Joint LLM in Belgium, Poland and Lithuania


Le You
OK, now I really want your help guys. I was admitted in the a joint LLM programme on International Law offered by three europeans universities (Ghent, Mykolas Romeris and Wroclaw University, in other words Belgium, Lithuania and Poland). Any ideas about the programme? Have you ever hear anything about that? It is quite new programme.
OK, now I really want your help guys. I was admitted in the a joint LLM programme on International Law offered by three europeans universities (Ghent, Mykolas Romeris and Wroclaw University, in other words Belgium, Lithuania and Poland). Any ideas about the programme? Have you ever hear anything about that? It is quite new programme.
quote
tttv^
Well, I did my bachelor studies in Mykolas Romeris. A few friends of mine, both from Belgium and Lithuania are enlisted in this joint LLM programme, but I won't be much of a helper since joint studies thing has just started.

Anyway, not much known about Ghent/Wroclaw branch, but Mykolas Romeris should be OK, since only 4 or something subjects are given, and there are quiet some interesting lecturers in here.

And one more plus is you get to travel around a lot, especially if you're not a citizen of Belgium/Lithuania/Poland. Meeting people is cool.
Well, I did my bachelor studies in Mykolas Romeris. A few friends of mine, both from Belgium and Lithuania are enlisted in this joint LLM programme, but I won't be much of a helper since joint studies thing has just started.

Anyway, not much known about Ghent/Wroclaw branch, but Mykolas Romeris should be OK, since only 4 or something subjects are given, and there are quiet some interesting lecturers in here.

And one more plus is you get to travel around a lot, especially if you're not a citizen of Belgium/Lithuania/Poland. Meeting people is cool.
quote
Im from africa, and just completed a master degree from Belgium. i dont know about other countries but if you want to have like 20 classes in one year, like i did. go to belgium. the education system is jsut wierd there. student must memorise 800 pages for on course times 20. they dont let you think or give your personal opinion on a subject. you jus have to give back what the lecturer said. believe me it frustrating. but at the endm you ll have a broad understanding of all subject. there are no internship and it kinda theorical. there is no orientation, or help for international students ad belgians are not really open to foreigners.good luck if you go there. i hate my year there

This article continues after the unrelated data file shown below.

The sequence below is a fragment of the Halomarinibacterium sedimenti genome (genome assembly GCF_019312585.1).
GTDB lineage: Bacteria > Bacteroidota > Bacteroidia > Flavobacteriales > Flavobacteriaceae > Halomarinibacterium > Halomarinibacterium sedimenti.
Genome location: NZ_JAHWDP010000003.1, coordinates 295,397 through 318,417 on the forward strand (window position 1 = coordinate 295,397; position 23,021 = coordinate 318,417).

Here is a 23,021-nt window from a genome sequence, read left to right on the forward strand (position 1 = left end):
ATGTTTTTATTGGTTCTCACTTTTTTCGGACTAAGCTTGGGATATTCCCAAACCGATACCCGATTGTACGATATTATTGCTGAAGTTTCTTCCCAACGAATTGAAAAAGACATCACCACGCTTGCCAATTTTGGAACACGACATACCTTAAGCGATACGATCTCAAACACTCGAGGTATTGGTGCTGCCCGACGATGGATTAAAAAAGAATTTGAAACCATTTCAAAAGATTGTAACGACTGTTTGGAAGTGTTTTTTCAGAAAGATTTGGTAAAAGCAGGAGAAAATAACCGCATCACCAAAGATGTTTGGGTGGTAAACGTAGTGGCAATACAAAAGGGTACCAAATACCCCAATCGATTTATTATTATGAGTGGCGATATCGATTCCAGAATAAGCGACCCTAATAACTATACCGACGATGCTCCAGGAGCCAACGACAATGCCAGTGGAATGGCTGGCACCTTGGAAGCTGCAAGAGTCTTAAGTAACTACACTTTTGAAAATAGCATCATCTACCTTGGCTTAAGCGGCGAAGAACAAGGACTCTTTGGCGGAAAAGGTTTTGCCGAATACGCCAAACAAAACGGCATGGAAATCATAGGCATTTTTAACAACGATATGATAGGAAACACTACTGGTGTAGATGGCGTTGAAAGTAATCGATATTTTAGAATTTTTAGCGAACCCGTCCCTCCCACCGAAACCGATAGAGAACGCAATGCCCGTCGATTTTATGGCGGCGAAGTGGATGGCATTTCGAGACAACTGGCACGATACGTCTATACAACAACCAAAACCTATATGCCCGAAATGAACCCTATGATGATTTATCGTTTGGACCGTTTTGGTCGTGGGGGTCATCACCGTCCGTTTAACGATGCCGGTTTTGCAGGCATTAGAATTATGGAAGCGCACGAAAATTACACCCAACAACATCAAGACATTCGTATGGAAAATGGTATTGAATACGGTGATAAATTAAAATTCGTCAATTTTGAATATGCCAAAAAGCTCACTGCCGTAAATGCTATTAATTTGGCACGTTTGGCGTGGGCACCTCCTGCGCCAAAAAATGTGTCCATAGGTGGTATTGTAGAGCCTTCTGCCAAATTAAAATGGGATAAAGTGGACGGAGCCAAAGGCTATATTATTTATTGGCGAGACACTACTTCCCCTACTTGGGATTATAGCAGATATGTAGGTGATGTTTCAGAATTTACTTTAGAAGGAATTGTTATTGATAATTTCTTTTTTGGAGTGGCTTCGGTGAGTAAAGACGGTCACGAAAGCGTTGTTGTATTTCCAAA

Im from africa, and just completed a master degree from Belgium. i dont know about other countries but if you want to have like 20 classes in one year, like i did. go to belgium. the education system is jsut wierd there. student must memorise 800 pages for on course times 20. they dont let you think or give your personal opinion on a subject. you jus have to give back what the lecturer said. believe me it frustrating. but at the endm you ll have a broad understanding of all subject. there are no internship and it kinda theorical. there is no orientation, or help for international students ad belgians are not really open to foreigners.good luck if you go there. i hate my year there
quote
jasq
Believe me, it's not much better in Poland. I study in Kraków but Wrocław should be rather the same: 800 pages for one course is not so much (up to 2500 pp), codes/conventions by heart (with commas), then multiple choice tests and cases which would be difficult for the Supreme Court judges. I can't say it's theoretical (cases all the time, in fact it's not important what the lecturer said as you must read much, much more) but it's a bit like lawyers' vocational school. At the end you're a good lawyer but you don't know what the student life is.
If you want some easier programme, go to France. The course is enough and you don't need much additional reading.
Believe me, it's not much better in Poland. I study in Kraków but Wrocław should be rather the same: 800 pages for one course is not so much (up to 2500 pp), codes/conventions by heart (with commas), then multiple choice tests and cases which would be difficult for the Supreme Court judges. I can't say it's theoretical (cases all the time, in fact it's not important what the lecturer said as you must read much, much more) but it's a bit like lawyers' vocational school. At the end you're a good lawyer but you don't know what the student life is.
If you want some easier programme, go to France. The course is enough and you don't need much additional reading.
quote

Reply to Post

Related Law Schools

Ghent, Belgium 75 Followers 50 Discussions
Vilnius, Lithuania 8 Followers 2 Discussions
Wrocław, Poland 16 Followers 4 Discussions